As a 5-year-old child I knew what had happened to my dad was scary but, obviously, did not grasp the full significance. For one of his surgeries they shaved off only half his mustache (like he'd want to keep the other half?), which was kind of funny to me. Plus: daddy was home every day for what seemed like forever. We had milkshakes for his birthday! It was kind of awesome.

A few weeks post accident. Mustache-less, jaws wired shut and a little banged up. But alive! Which is how we like him.

NOW, as a mother, I can't even fathom how my mom held herself together during that time. She had two children, with another one on the way, and a seriously banged up husband. They had no income for 3 months. I have a distinct memory of going to our church to get food and a man handing my mom a loaf of bread.

I'm sure my mom had her moments of tears, nights when she couldn't sleep, days when the worry was all-consuming. But I never saw any of that. Somehow, she made life continue on as normal.

Many years later, I talked to my dad about the accident. He said it was one of the best things to ever happen to their marriage. Having three months to just spend time with each other and with us girls allowed them to build a rock-solid foundation that has safely weathered many of life's storms since then.

Still mushily in love.

There have been a few times as an adult that I've had to remind myself that my mom had it so much worse. Whatever hard thing I'm facing? Suck it up, Kayla. If she came through that experience with grace, milkshakes and a smile then I can too.

Post sponsored by NestlĂ©® Pure Life®. Celebrating the pure wisdom that our mothers share with us and how they help us stay healthy and hydrated (my mom was awesome about pushing water on us after we moved to Arizona. I can fully credit her with my crazy water drinking habit).

Click here to visit their Facebook page and share your mom's wisdom!

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Friday, June 21, 2013

Summer Reading

It's officially the first day of summer! If you're in need of a little beach or poolside reading material, here are some of my favs:

1. If you want to be happier:

This one came as a recommendation from Janssen and I am so glad I picked it up. I kept jotting notes on a scrap of paper by my bed, things I wanted to try, tips I needed to remember. It really did help me be happier at home!

2. If you love YA and are ok with awkward crushes on fictional teenage boys:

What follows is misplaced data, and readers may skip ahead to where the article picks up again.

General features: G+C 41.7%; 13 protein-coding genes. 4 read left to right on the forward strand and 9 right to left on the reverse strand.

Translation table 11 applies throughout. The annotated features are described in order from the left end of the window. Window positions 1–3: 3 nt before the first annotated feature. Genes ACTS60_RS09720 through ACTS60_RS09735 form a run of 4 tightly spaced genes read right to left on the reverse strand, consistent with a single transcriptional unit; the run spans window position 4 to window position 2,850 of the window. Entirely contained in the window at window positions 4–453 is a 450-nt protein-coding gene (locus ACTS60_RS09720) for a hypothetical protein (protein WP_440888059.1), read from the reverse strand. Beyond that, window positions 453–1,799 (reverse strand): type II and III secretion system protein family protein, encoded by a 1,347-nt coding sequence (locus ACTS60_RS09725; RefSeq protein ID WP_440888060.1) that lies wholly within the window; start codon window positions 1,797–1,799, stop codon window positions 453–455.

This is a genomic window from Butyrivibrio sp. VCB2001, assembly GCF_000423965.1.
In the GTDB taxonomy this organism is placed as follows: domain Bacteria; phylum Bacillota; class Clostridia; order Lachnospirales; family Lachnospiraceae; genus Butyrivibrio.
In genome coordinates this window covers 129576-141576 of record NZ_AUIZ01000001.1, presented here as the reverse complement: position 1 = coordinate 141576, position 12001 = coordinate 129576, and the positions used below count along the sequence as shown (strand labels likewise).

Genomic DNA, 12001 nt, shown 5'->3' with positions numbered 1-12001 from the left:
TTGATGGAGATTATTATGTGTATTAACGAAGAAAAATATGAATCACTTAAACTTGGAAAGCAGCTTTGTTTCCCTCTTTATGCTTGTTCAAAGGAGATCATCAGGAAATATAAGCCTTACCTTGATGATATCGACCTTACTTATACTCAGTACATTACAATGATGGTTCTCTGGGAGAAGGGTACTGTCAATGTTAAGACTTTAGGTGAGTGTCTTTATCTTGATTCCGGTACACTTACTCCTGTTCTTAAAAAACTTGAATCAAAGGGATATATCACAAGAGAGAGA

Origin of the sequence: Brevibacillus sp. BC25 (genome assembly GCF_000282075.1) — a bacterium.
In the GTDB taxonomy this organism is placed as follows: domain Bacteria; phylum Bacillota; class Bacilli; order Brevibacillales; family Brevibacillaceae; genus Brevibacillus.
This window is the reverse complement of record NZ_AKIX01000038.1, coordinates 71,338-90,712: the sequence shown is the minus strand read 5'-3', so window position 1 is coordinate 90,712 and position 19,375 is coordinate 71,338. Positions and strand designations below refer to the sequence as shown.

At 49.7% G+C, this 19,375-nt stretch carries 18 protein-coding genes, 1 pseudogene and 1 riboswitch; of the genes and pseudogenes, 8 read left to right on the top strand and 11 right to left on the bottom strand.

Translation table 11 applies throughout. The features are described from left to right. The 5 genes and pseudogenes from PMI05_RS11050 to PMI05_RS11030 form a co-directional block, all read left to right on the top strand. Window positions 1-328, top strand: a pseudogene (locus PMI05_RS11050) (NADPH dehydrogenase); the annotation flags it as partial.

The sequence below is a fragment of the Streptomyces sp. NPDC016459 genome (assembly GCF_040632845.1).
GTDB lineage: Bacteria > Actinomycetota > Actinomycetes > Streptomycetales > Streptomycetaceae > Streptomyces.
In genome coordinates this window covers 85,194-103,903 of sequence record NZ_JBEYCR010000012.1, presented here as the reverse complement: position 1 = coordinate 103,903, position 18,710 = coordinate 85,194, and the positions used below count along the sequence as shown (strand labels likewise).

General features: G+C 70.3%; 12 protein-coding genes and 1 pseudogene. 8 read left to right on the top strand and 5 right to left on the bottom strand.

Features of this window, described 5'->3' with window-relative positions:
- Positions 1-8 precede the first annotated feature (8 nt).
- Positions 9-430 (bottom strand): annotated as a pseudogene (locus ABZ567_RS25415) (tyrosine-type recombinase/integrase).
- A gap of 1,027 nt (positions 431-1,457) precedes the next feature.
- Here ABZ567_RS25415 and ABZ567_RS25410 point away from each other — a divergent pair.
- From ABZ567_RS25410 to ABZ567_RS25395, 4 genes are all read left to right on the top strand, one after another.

I reread this one recently in preparation for the movie* (comes out 2 months from today!) and died all over again. The female protagonist is strong, smart and capable (NOT BELLA). Her love interest is snarky and kind of like a goth homeschooled kid (you have to read to see what I mean). The supporting cast is lots of fun. AND! It's a series! If you're the type of person who prefers the story to go on and on, this is a good starting place. There are currently 5 books with another slated to come out in 2014.

*they better not screw up Jace, or SO HELP ME.

3. If you want to be deeply inspired:

I kind of don't know what to even say about this book. The author wrote a memoir and was approached by Hollywood about turning it into a movie. In the process of writing the movie script, he got to "rewrite his story" and his thoughts on being able to rewrite his life and the applications to my own life are...amazing. Just read it, ok?

4. If you love food: 

This book was what I hoped the "Eat" section of Eat, Pray, Love would be. Sumptuous descriptions of food interwoven with funny, heartwarming, fascinating tales from the life of a NY Times food critic (who often went out to eat in disguise!). I ate it up.*

*ha. haha. 

5. If you are a fan of classics and sharp, witty writing: 

I got this book for my brother for Christmas a couple years ago and ended up stealing it right back. If you love the Sherlock Holmes of the movies and BBC (oh, Benedict), you will love him just as much on the page.

What are you summer reading recommendations? Let's hear 'em!

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Wednesday, June 19, 2013

Covering My Assets

My parents spent Father's Day weekend in Florida jet skiing with dolphins and taking pictures of baby manatees. You know...the usual.

On Saturday my mom texted my sister and me-

Mom: "I don't recall ever seeing so many women just walking around town in bikinis."

Nikki: "I'm not even comfortable walking around in a bikini my own house."

We are a shy lot.

My current swimsuit cover-up is a dress I bought on clearance a few years ago at Kohl's. It works quite well but with the sun and chlorine and being shoved in suitcases, it's definitely starting to look a little worse for the wear. Here are a few cover-ups (all under $50!) I wouldn't mind picking up this summer-

ONE | My shoulders are by far my most burn-prone area, so I like a little shoulder coverage!

TWO | Linen! The quintessential summer fabric. I love this shape too. It's a little more forgiving. And heaven knows that's something I need when wearing a swimsuit.

THREE | I had a pair of pants just like this when I was a teenager. I LOVED them.

FOUR | Oh, J. Crew. The things you do.

FIVE | Can't you imagine this with a big hat and great pair of sunglasses?

SIX | Ummm I love this. Plus: $15!!

SEVEN | The infamous VS wrap. Because, obviously.

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Sunday, June 16, 2013

The Fathers in My Life

I'm surrounded by awesome fathers.


Aaron works from home but he's always willing to take a couple minutes out of the middle of the day to snuggle with our boys or take a look at the block tower they've been building all morning. He throws them around, much to their delight, and sings Twinkle Twinkle Little Star on request. He sits down to draw with them and doesn't get mad when Baby 2 scribbles all over his masterpieces.